Animal Defenders International


Animal Defenders International


Posted: 8 June 2009

The bill, proposed after a vicious chimp attack, has died

SAN FRANCISCO, CALIF., June 5, 2009 – Animal Defenders International today announce that a bill backed by state Attorney General Richard Blumenthal proposing a ban of wild animal ownership in the state of Connecticut has died in the closing moments of the General Assembly’s regular legislative session.

The bill was proposed following a vicious attack in February on a Stamford, CT woman by a privately owned chimpanzee. The bill would have banned private ownership of gorillas, chimpanzees, baboons, kangaroos, wolverines, hyenas, elephants, hippos, alligators, rattlesnakes, cobras, and pythons.

Following the attack, many lawmakers and animal protection agencies called for better legislation aimed at the private ownership of wild animals, especially chimpanzees. Blumenthal spoke of the importance for this bill saying, “the tragic chimp attack, leaving the victim with severe, lifelong injuries, underscored the urgent need to carefully regulate and restrict private possession of wild animals.”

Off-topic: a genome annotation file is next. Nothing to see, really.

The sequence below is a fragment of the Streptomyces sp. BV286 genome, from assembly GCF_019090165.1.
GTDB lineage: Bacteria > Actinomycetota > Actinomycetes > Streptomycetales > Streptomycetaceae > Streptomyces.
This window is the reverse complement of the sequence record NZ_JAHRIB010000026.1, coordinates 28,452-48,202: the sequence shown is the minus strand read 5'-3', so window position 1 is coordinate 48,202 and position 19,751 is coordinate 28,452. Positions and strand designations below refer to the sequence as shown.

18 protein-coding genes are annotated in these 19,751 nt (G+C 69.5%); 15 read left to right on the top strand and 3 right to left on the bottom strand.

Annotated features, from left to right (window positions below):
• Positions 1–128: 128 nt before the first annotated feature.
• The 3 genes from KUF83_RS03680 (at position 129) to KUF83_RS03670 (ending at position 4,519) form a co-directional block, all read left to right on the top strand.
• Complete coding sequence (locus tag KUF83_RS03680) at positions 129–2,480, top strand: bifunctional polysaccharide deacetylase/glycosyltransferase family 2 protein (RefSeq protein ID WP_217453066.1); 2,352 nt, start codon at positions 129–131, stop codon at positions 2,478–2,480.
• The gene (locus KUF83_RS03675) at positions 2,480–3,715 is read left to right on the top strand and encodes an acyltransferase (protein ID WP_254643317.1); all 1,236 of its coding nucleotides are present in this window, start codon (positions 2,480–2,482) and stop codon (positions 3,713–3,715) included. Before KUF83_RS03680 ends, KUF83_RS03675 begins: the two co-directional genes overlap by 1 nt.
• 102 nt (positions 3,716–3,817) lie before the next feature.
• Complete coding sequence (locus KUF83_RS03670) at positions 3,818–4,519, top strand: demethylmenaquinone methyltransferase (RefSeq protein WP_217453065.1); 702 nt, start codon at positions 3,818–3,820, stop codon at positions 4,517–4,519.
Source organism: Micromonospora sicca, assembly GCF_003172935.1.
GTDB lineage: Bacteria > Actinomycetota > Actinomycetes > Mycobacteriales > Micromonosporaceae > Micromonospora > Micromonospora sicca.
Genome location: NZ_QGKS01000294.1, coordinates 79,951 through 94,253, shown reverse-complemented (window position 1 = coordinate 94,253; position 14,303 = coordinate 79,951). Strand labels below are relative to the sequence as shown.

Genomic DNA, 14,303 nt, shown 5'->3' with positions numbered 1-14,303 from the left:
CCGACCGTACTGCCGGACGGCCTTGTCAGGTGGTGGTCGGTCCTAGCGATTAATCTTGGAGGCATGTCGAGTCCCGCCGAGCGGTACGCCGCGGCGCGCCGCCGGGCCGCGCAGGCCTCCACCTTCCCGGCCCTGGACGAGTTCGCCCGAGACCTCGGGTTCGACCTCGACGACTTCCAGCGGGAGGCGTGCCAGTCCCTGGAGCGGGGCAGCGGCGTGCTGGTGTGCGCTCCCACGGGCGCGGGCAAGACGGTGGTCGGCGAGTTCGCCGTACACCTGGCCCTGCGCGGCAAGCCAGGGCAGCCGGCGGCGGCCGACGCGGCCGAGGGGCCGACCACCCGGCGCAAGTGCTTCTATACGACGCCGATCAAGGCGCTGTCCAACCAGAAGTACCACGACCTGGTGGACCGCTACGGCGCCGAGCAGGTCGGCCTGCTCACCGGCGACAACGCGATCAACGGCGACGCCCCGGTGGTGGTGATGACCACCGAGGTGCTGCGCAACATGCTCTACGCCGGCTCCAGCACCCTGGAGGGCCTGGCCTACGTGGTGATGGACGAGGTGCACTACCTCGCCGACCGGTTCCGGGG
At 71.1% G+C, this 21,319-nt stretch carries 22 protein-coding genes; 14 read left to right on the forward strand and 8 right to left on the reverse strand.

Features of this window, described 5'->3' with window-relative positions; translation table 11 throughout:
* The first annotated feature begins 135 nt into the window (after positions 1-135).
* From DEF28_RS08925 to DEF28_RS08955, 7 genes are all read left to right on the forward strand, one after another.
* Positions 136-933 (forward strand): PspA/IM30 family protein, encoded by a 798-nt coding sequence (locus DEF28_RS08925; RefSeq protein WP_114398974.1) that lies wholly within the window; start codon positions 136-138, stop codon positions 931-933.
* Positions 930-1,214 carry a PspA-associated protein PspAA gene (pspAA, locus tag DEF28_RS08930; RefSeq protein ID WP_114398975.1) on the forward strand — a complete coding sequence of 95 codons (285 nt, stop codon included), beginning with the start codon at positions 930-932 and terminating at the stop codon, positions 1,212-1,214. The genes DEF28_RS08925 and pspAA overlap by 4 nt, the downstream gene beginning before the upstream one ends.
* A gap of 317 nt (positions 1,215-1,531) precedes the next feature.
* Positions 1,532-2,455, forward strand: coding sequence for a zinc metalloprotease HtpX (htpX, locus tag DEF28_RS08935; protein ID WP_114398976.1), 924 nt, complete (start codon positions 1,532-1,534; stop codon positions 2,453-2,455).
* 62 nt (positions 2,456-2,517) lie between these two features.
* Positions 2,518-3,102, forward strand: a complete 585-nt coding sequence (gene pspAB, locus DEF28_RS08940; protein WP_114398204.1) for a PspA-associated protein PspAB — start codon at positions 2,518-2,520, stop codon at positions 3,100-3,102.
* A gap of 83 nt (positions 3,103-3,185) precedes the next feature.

Despite the setback with this bill, Blumenthal remains hopeful as he has promised to continue “fighting for legislation banning dangerous animals."
ADI President Jan Creamer added, “It is tragic that such an important bill has been lost. It is tragic for the wild animals that desperately need protection from private owners who do not have the expertise to care for them adequately, and it is tragedy for public protection. These animals are wild, and do not belong in family homes – they belong with their own families, in their own homes, as nature intended.”
About ADI: With offices in San Francisco, London and Bogotá, Animal Defenders International (ADI) campaigns to protect animals in entertainment, replacement of animals in experiments; worldwide traffic in endangered species; vegetarianism; factory farming; pollution and conservation. ADI also rescues animals in distress worldwide. Our evidence has led to campaigns and legislative action all over the world to protect them. Please visit for more information.

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